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On the heels of last year’s report on medical errors and patient safety, the Institute of Medicine of the National Academies has issued a report calling for reforms to fix the nation’s "disjointed and inefficient" health care system. "Americans should be able to count on receiving care that uses the best scientific knowledge to meet their needs, but there is strong evidence that this frequently is not the case," says William C. Richardson, chairman of the committee that wrote the report. Richardson is president of the W.K. Kellogg Foundation in Battle Creek, MI.
"America’s health system is a tangled, highly fragmented web that often wastes resources by providing unnecessary services and duplicating efforts, leaving unaccountable gaps in care and failing to build on the strengths of all health professionals," the report says.
The report calls on Congress to create an "innovation" fund to subsidize promising projects and publicize the need for significant changes. Clinicians, health care organizations, and purchasers should focus on improving care for common, chronic conditions that are the leading cause of illness and use a substantial amount of health care resources, the report says. But it says physicians, hospitals, and health care organizations often work independently of each other, rather than coordinating patient care across a variety of settings.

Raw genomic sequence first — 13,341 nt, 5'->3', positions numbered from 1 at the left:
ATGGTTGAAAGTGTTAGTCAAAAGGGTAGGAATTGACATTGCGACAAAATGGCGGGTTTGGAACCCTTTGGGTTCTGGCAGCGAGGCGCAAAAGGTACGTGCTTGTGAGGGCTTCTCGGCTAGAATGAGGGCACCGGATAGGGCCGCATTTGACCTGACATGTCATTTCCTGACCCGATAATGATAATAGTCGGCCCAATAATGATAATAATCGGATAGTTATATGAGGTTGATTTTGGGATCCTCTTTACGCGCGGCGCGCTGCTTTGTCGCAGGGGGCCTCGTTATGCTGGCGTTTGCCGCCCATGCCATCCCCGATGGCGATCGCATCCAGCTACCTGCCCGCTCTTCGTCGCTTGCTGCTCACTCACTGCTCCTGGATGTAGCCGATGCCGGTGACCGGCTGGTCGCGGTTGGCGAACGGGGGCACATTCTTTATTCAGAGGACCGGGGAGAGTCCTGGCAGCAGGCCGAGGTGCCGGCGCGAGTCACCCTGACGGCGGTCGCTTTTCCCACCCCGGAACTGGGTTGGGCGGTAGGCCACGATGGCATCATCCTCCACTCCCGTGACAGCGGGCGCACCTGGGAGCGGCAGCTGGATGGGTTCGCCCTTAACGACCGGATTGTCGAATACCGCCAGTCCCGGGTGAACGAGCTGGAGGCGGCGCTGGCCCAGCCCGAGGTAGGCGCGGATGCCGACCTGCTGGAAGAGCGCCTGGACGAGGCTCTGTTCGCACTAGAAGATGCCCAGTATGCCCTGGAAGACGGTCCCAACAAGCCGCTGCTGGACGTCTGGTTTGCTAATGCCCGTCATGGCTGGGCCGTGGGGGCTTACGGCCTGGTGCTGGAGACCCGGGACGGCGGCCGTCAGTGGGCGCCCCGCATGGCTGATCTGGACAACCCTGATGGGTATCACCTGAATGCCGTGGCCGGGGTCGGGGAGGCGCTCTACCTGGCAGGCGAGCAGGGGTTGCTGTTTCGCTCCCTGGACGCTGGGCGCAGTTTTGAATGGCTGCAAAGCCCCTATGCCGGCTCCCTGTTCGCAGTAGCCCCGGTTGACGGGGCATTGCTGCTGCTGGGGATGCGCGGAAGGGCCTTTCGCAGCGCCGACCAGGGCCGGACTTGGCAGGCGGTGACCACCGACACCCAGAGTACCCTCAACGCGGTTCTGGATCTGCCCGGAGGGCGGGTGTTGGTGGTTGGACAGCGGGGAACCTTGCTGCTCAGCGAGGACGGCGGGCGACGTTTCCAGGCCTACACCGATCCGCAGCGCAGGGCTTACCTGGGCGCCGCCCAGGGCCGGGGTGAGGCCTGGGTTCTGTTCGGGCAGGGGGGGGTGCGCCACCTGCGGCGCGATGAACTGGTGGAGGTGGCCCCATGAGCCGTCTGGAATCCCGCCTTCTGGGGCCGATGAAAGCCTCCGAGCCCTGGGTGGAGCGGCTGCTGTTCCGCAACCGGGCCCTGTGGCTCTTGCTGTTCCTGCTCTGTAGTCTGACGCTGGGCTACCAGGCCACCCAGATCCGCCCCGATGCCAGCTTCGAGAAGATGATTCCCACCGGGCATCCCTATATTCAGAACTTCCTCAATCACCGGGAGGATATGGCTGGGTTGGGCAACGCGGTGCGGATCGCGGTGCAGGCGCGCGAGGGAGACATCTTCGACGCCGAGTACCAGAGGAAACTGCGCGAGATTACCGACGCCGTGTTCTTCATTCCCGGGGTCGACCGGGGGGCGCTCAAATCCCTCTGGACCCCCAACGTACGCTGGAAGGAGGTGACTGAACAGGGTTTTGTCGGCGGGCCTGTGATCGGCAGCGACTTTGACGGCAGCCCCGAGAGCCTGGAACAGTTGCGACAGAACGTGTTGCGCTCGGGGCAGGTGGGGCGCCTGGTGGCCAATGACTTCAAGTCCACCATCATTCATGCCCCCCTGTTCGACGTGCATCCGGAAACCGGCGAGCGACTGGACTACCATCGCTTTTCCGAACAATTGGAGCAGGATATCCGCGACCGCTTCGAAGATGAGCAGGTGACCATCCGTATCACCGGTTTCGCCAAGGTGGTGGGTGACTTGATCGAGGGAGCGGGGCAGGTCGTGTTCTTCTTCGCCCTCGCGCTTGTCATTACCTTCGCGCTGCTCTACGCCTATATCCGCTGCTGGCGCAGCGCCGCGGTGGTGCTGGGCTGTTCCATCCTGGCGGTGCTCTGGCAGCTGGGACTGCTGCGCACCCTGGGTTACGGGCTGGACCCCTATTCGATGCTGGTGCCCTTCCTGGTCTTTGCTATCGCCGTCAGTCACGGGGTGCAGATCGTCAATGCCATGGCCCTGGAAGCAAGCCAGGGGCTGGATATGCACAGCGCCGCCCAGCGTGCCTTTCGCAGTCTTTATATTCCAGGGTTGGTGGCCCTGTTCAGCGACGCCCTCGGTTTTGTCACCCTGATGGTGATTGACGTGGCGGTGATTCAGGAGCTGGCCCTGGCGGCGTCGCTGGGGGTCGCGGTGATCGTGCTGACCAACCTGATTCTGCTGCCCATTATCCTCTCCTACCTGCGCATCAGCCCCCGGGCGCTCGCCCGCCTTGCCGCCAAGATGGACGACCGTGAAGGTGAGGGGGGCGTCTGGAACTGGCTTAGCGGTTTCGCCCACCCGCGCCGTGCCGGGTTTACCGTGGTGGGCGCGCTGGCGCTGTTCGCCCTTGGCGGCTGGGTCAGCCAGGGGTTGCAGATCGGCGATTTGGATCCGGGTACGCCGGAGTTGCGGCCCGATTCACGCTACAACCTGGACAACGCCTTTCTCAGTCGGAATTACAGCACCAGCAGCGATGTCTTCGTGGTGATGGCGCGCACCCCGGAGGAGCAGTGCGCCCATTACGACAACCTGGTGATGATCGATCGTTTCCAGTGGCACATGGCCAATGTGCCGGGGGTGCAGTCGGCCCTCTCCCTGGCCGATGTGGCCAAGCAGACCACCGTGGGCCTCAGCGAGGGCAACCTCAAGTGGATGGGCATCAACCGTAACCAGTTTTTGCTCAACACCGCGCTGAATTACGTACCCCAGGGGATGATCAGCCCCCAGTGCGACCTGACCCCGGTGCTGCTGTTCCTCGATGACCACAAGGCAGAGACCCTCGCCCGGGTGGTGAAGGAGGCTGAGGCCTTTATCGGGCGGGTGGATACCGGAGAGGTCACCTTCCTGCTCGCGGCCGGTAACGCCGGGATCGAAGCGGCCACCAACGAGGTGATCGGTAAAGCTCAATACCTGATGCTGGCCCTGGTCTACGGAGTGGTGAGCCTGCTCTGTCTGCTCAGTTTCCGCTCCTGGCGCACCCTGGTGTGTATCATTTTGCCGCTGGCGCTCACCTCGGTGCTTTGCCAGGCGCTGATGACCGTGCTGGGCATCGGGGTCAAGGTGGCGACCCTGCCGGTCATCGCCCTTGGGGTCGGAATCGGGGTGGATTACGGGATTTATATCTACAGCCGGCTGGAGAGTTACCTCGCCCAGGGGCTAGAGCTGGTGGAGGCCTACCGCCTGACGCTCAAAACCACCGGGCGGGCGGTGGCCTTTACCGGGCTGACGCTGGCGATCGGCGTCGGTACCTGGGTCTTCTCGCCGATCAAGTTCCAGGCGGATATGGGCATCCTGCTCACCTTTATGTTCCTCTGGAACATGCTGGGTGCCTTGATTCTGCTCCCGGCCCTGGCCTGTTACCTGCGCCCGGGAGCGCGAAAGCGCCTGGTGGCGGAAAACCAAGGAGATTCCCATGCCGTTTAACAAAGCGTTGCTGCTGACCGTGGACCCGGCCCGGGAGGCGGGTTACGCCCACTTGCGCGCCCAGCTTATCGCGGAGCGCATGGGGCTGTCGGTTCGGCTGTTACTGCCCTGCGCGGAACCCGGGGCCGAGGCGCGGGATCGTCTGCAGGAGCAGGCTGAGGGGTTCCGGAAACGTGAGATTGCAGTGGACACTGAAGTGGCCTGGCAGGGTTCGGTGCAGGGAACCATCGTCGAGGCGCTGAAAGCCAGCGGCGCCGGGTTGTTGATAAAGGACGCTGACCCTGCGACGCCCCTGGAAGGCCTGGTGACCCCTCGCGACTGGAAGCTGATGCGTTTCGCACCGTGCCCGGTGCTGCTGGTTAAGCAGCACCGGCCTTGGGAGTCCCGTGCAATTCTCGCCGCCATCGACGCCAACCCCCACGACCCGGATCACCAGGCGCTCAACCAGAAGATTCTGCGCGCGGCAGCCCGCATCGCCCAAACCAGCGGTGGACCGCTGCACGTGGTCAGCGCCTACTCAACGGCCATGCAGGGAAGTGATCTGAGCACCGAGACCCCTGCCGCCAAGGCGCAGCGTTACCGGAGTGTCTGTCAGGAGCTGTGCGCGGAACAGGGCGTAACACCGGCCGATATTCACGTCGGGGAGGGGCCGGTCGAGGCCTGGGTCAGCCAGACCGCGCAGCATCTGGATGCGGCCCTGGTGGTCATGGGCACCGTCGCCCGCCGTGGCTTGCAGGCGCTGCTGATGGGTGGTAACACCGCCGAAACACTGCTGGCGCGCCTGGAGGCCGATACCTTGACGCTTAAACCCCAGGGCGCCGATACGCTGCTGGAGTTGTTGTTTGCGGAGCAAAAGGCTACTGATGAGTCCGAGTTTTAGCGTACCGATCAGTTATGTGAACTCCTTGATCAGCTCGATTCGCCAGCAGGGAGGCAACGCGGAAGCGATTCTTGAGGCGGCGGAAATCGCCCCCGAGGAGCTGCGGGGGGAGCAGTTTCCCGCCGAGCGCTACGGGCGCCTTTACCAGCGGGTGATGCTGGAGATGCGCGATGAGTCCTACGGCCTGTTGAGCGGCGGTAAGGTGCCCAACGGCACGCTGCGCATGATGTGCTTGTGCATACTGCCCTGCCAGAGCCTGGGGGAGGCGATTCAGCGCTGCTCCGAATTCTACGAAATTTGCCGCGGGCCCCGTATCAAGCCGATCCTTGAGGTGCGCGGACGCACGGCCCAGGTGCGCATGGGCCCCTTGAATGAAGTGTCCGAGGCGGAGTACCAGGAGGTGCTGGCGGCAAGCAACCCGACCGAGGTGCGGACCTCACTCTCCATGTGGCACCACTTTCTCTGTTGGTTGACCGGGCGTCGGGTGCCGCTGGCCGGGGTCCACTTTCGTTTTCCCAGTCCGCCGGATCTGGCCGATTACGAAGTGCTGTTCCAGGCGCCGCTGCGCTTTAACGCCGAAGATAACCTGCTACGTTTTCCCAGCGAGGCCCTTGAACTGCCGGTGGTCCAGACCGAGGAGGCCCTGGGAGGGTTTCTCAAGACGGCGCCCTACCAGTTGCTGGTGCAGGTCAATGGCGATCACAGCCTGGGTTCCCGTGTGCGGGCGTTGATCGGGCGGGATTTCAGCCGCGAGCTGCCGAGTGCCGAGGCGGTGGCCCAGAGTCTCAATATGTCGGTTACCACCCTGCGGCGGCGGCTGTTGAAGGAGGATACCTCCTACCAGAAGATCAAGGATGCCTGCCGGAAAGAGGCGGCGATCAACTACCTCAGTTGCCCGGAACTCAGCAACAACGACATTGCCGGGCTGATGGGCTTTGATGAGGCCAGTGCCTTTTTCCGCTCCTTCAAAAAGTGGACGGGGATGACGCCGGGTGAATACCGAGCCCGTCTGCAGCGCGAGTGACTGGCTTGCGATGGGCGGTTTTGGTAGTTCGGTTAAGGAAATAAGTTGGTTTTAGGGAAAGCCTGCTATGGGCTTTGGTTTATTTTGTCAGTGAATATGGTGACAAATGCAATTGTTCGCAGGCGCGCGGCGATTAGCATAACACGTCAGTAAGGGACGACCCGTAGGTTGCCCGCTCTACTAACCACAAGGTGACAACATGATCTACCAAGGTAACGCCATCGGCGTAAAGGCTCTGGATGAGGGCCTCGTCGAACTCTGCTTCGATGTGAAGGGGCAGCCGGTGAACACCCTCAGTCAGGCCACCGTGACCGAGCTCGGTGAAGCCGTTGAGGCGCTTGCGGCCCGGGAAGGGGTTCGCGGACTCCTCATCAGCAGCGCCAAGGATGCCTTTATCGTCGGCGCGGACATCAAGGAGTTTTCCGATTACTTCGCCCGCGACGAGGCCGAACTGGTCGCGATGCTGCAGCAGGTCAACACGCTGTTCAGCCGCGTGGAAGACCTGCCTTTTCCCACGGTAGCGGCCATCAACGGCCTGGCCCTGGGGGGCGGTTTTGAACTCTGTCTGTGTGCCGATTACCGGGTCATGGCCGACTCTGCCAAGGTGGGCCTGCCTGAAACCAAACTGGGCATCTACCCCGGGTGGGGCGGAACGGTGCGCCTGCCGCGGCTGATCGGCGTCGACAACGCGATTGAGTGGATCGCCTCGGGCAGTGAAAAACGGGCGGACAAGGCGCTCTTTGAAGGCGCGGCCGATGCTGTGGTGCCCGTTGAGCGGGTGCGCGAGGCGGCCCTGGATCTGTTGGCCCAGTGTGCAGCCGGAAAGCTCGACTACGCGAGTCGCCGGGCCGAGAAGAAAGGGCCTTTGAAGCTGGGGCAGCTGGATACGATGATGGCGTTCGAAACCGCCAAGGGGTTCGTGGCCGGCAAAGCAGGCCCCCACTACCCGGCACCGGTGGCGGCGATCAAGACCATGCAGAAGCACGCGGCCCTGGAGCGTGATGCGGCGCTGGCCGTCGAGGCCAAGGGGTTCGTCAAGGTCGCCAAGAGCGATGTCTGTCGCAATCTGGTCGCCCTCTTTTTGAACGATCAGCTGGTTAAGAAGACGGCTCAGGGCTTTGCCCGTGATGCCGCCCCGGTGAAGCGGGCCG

Information technology is the key to health care reorganization, the report concludes, calling for a nationwide effort to build a technology-based information infrastructure. The report called for the elimination of most handwritten clinical data within the next 10 years through technology-based systems such as electronic records, patient-provider e-mail, automated medication order entry systems, and computerized reminder systems.
The report, titled "Crossing the Quality Chasm: A New Health System for the 21st Century," is available on-line at www.iom.edu. Click "What’s New" and look under "New Reports."